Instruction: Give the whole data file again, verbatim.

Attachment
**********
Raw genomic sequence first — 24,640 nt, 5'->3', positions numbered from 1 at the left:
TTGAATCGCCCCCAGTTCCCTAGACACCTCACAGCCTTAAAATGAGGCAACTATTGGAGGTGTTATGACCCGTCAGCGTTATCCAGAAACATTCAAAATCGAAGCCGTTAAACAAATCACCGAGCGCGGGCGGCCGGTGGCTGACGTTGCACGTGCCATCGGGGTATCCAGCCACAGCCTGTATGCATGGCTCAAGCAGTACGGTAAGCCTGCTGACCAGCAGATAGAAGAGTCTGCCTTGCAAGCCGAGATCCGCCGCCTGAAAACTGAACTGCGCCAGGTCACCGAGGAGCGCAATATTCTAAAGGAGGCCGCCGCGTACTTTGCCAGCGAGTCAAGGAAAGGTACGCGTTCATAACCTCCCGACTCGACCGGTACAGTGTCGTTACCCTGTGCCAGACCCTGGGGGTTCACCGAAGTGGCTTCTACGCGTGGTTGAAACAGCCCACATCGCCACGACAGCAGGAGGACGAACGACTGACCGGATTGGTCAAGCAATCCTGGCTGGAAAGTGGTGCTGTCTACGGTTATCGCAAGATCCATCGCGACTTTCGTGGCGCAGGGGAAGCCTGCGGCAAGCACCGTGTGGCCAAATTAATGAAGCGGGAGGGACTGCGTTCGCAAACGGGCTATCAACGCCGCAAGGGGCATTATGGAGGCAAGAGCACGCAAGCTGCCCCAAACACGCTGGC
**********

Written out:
Raw genomic sequence first — 24,640 nt, 5'->3', positions numbered from 1 at the left:
TTGAATCGCCCCCAGTTCCCTAGACACCTCACAGCCTTAAAATGAGGCAACTATTGGAGGTGTTATGACCCGTCAGCGTTATCCAGAAACATTCAAAATCGAAGCCGTTAAACAAATCACCGAGCGCGGGCGGCCGGTGGCTGACGTTGCACGTGCCATCGGGGTATCCAGCCACAGCCTGTATGCATGGCTCAAGCAGTACGGTAAGCCTGCTGACCAGCAGATAGAAGAGTCTGCCTTGCAAGCCGAGATCCGCCGCCTGAAAACTGAACTGCGCCAGGTCACCGAGGAGCGCAATATTCTAAAGGAGGCCGCCGCGTACTTTGCCAGCGAGTCAAGGAAAGGTACGCGTTCATAACCTCCCGACTCGACCGGTACAGTGTCGTTACCCTGTGCCAGACCCTGGGGGTTCACCGAAGTGGCTTCTACGCGTGGTTGAAACAGCCCACATCGCCACGACAGCAGGAGGACGAACGACTGACCGGATTGGTCAAGCAATCCTGGCTGGAAAGTGGTGCTGTCTACGGTTATCGCAAGATCCATCGCGACTTTCGTGGCGCAGGGGAAGCCTGCGGCAAGCACCGTGTGGCCAAATTAATGAAGCGGGAGGGACTGCGTTCGCAAACGGGCTATCAACGCCGCAAGGGGCATTATGGAGGCAAGAGCACGCAAGCTGCCCCAAACACGCTGGC